Local Variables

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Test Environment

Hardware Comments Nut/OS
4.8.3
Bad example
Nut/OS
4.8.3
Good example
Nut/OS
4.8.7
Bad example
Nut/OS
4.8.7
Good example
Ethernut 1.3 H OK
Binaries
Compiler: AVR-GCC 4.3.2
OK
Binaries
Compiler: AVR-GCC 4.3.2
OK
Binaries
Compiler: AVR-GCC 4.3.2
OK
Binaries
Compiler: AVR-GCC 4.3.2
Ethernut 2.1 B OK
Binaries
Compiler: AVR-GCC 4.3.2
OK
Binaries
Compiler: AVR-GCC 4.3.2
OK
Binaries
Compiler: AVR-GCC 4.3.2
OK
Binaries
Compiler: AVR-GCC 4.3.2
Ethernut 3.0 E OK
Binaries
Compiler: ARM-GCC 4.3.3
OK
Binaries
Compiler: ARM-GCC 4.3.3
OK
Binaries
Compiler: ARM-GCC 4.3.3
OK
Binaries
Compiler: ARM-GCC 4.3.3

Description

These 2 examples demonstrate how to properly handle local variables of an arbitrary size.

IMPORTANT: The first source code does crash your board when you run it. This is intentional and done solely for demonstrating the dangers of huge local variables.

The second example does exactly the same thing but with malloc instead of a predeclared array.

Source Code

THIS IS AN INTENTIONALLY BAD EXAMPLE! View the second source code snippet below to see how this is done the right way. <source lang="c">

  1. include <dev/board.h>
  2. include <stdio.h>
  3. include <stdlib.h>
  4. include <string.h>
  5. include <io.h>
  1. include <errno.h>

void badFunction(void) {

   int bad_local_array[4096];
   memset(bad_local_array, 0, sizeof(bad_local_array));

}

int main(void) {

   unsigned long baud = 115200;
   NutRegisterDevice(&DEV_DEBUG, 0, 0);
   freopen(DEV_DEBUG_NAME, "w", stdout);
   _ioctl(_fileno(stdout), UART_SETSPEED, &baud);
   printf("Local variables: A bad example.\nTHIS WILL CRASH YOUR APPLICATION AND IS AN EXAMPLE OF WHAT NOT TO DO!\n\n");
   printf("We will now call the function badFunction. This will likely cause a stack overflow and crash your board.\n");
   badFunction();
   printf("You made it through. Lucky!");
   for (;;);
   return 0;

} </source>

<source lang="c">

  1. include <dev/board.h>
  2. include <stdio.h>
  3. include <stdlib.h>
  4. include <string.h>
  5. include <io.h>
  1. include <errno.h>

void goodFunction(void) {

   int *good_local_array;
   good_local_array = malloc(4096 * sizeof(int));

}

int main(void) {

   unsigned long baud = 115200;
   NutRegisterDevice(&DEV_DEBUG, 0, 0);
   freopen(DEV_DEBUG_NAME, "w", stdout);
   _ioctl(_fileno(stdout), UART_SETSPEED, &baud);
   printf("Local variables: A better example.\n\n");
   printf
       ("We will now call the function goodFunction. Unlike the previous example this will not crash your board because it allocates it's own memory.\n");
   goodFunction();
   printf("See? This time we get to do things after the function call because we did not crash!");
   for (;;);
   return 0;

} </source>

Details

Bad example

<source lang="c"> void badFunction(void) {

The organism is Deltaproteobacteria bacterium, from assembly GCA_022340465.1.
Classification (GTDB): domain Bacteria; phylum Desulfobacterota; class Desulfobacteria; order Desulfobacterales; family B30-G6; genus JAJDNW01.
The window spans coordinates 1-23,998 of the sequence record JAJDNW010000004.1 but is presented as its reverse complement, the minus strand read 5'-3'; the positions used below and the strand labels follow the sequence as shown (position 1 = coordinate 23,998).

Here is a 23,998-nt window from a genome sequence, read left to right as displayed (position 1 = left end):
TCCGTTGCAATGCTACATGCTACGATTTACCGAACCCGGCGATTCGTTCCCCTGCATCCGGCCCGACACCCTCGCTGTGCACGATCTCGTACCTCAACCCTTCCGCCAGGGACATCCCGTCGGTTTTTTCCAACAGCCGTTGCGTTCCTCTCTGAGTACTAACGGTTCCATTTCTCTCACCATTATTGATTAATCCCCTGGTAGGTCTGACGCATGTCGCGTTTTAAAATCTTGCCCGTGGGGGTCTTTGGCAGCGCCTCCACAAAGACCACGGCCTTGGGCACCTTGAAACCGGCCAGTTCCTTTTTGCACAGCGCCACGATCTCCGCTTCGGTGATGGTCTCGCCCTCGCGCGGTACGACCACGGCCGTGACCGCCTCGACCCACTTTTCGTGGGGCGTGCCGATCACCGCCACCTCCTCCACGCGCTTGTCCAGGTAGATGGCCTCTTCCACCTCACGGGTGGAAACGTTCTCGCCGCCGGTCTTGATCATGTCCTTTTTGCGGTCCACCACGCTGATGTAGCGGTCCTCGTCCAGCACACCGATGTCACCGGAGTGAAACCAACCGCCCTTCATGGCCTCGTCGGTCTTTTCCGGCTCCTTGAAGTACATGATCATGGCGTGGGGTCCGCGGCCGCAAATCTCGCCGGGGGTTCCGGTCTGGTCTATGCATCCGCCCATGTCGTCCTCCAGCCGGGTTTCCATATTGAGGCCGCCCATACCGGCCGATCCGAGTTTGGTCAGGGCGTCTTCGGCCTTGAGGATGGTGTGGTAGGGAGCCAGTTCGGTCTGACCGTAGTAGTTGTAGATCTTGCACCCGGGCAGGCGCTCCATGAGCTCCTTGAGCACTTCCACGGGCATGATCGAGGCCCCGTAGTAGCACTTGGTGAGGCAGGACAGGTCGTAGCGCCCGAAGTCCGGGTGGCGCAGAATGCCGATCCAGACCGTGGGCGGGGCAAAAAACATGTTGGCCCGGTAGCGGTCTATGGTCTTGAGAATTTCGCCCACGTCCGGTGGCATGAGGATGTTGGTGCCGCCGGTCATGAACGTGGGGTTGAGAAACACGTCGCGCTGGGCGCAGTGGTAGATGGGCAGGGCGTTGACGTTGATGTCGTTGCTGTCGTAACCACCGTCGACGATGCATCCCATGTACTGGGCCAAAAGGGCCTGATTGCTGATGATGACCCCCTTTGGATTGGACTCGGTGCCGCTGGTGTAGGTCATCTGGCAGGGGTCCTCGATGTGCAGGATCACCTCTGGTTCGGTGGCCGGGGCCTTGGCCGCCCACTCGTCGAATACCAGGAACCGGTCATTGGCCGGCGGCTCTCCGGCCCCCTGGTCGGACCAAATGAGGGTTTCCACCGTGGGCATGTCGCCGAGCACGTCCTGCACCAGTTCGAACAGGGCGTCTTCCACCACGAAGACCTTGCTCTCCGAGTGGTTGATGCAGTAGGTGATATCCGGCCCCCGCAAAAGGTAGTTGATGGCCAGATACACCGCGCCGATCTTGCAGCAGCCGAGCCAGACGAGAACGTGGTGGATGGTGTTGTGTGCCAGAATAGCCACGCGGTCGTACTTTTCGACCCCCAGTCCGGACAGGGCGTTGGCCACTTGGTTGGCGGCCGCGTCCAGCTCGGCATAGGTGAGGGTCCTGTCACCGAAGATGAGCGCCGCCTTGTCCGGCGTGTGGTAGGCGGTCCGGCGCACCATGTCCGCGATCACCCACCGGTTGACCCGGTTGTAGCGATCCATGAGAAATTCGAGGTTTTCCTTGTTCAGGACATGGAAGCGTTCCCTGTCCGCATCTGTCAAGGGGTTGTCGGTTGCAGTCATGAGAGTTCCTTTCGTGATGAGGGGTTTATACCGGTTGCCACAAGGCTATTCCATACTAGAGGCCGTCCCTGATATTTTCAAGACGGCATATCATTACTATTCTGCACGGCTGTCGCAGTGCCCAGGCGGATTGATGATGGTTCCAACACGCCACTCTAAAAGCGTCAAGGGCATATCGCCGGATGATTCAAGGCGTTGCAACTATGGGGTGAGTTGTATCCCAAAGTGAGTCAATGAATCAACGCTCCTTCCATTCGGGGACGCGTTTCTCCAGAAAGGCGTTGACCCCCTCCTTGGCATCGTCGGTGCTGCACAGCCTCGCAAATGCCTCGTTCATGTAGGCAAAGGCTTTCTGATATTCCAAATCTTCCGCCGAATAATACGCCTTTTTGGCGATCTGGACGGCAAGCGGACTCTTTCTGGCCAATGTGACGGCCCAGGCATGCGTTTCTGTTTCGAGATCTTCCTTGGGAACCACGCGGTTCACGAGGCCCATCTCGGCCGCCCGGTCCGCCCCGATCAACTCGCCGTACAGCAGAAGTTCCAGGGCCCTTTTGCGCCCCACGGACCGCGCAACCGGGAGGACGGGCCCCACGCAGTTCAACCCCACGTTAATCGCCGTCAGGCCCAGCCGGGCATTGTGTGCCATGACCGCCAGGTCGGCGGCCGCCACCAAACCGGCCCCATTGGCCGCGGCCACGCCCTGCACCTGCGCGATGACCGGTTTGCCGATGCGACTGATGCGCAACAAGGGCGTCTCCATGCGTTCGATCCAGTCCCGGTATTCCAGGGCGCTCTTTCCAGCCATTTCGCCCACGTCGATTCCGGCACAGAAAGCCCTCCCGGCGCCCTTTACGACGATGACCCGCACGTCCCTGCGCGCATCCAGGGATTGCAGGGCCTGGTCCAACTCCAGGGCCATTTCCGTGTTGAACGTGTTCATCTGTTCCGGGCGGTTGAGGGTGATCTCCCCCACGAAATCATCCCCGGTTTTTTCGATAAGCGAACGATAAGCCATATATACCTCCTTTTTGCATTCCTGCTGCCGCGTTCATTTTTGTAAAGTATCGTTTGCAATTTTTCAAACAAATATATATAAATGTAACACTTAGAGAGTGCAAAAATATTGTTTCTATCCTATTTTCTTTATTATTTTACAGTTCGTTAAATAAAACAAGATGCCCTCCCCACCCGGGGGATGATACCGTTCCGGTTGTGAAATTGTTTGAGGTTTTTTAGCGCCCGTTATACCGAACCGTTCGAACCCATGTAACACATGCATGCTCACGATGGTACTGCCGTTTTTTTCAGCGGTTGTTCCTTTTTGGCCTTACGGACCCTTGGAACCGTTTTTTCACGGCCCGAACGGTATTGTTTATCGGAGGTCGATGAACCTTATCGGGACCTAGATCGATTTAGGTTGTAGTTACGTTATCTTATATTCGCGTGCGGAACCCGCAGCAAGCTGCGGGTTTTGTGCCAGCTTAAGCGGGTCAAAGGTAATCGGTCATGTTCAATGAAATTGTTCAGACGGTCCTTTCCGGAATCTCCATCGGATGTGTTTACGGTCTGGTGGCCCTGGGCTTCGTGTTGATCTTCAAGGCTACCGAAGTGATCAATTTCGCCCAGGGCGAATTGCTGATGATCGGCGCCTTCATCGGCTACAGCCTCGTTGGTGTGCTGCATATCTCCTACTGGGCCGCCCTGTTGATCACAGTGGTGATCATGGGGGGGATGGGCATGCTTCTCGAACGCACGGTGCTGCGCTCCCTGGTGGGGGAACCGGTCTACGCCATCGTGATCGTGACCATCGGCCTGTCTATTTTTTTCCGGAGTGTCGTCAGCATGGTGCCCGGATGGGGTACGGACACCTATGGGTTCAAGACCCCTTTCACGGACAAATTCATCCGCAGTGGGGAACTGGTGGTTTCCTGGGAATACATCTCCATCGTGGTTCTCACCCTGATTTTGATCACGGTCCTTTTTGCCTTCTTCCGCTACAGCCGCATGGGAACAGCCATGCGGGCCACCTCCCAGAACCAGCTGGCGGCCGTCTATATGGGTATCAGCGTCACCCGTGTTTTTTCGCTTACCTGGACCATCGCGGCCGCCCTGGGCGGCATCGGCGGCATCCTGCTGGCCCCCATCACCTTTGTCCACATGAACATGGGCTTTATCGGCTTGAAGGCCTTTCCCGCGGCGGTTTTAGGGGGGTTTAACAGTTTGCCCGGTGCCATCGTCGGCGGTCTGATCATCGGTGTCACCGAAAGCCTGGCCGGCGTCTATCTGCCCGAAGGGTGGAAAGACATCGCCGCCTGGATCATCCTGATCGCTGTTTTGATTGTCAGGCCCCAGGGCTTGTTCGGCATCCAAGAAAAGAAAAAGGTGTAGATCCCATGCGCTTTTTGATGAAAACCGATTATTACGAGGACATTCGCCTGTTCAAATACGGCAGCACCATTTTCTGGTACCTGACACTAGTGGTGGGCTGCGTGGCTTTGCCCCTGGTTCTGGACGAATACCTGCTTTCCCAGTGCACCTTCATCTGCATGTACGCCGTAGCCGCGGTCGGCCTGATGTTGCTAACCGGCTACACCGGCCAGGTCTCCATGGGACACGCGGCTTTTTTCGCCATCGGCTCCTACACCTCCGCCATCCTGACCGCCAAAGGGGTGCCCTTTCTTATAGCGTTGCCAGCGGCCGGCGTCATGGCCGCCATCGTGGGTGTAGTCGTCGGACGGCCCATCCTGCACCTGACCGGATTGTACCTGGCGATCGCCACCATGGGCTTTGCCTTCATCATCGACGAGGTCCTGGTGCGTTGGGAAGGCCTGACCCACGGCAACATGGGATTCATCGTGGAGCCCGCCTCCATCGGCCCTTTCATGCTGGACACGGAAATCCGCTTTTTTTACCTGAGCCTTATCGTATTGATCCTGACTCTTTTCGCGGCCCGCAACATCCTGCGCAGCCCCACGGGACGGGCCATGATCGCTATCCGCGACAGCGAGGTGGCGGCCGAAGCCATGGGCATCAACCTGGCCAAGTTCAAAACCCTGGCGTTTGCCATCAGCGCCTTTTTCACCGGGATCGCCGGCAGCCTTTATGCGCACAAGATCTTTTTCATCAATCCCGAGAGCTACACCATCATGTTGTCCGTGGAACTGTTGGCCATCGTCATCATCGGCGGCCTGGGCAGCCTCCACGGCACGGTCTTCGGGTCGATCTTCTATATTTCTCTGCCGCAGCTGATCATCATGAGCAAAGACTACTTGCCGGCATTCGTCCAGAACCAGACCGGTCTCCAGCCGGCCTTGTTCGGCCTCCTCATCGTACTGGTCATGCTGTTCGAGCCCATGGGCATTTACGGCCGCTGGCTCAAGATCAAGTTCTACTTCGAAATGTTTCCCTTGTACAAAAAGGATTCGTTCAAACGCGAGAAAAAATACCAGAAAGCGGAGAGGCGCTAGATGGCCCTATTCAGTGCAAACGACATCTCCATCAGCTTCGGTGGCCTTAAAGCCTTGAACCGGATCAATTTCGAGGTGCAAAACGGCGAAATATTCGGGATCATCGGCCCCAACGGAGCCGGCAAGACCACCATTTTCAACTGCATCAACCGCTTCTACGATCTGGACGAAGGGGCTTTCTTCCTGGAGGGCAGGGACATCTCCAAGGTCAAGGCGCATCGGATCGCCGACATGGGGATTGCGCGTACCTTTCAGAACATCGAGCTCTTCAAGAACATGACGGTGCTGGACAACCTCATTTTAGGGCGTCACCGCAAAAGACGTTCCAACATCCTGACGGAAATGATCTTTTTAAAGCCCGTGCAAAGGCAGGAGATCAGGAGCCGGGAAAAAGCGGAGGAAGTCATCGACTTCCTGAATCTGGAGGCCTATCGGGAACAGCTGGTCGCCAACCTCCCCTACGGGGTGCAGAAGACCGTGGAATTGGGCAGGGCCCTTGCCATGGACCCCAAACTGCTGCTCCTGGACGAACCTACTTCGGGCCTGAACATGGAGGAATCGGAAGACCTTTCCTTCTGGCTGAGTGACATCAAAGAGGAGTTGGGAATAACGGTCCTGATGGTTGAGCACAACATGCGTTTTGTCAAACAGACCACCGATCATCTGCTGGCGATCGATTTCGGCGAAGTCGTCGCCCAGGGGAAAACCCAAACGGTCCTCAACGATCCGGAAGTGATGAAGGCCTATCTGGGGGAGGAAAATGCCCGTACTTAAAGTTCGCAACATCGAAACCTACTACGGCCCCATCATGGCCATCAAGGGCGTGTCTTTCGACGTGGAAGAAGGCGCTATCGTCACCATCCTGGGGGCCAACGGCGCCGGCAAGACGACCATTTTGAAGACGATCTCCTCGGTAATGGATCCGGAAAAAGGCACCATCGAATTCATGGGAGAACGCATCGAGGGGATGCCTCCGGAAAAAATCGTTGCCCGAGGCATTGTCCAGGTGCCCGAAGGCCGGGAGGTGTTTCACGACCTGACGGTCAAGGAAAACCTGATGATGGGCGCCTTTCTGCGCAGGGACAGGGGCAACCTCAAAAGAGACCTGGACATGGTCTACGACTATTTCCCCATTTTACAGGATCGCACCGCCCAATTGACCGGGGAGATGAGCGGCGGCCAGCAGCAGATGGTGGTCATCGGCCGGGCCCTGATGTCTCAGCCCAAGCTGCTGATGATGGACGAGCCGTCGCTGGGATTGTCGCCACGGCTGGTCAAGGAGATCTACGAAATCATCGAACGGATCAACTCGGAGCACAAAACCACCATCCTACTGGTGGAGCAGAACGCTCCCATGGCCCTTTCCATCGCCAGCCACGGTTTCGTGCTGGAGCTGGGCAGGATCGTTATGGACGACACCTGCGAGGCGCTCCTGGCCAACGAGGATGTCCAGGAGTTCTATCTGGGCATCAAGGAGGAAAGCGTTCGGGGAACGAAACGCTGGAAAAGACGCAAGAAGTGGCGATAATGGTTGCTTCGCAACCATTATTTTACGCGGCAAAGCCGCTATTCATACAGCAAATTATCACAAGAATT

int bad_local_array[4096];
   memset(bad_local_array, 0, sizeof(bad_local_array));

} </source> We declare an array of 4096 ints. This is too large for our stack and causes our program to overwrite it's own stack pointer. This means that the program can't remember where it has to jump after calling the function and subsequently crashes. Notice the final printf after the call to badFunction. It is never called because our program never returns to that point.

You can store small amounts of data in a local variable but for bigger chunks you should always use malloc as demonstrated in the better example.

Good example

<source lang="c"> void goodFunction(void) {

   int *good_local_array;
   good_local_array = malloc(4096 * sizeof(int));

} </source>

This piece of code does exactly the same thing with one major important difference: The memory used is dynamically allocated. This way we only place a 2 byte pointer in the stack memory and the rest is located wherever malloc found as much as RAM for us to use as we need. Another advantage is that malloc will generate errors if it fails so you can check for them before actually accessing the array.

As you can see in the output, this time the printf after the function call works.

Output

Bad example

<source lang="text"> Local variables: A bad example. THIS WILL CRASH YOUR APPLICATION AND IS AN EXAMPLE OF WHAT NOT TO DO!

We will now call the function badFunction. This will likely cause a stack overfl ow and crash your board. </source>

Good example

<source lang="text"> Local variables: A better example.

We will now call the function goodFunction. Unlike the previous example this wil l not crash your board because it allocates it's own memory. See? This time we get to do things after the function call because we did not cr ash! </source>

See also





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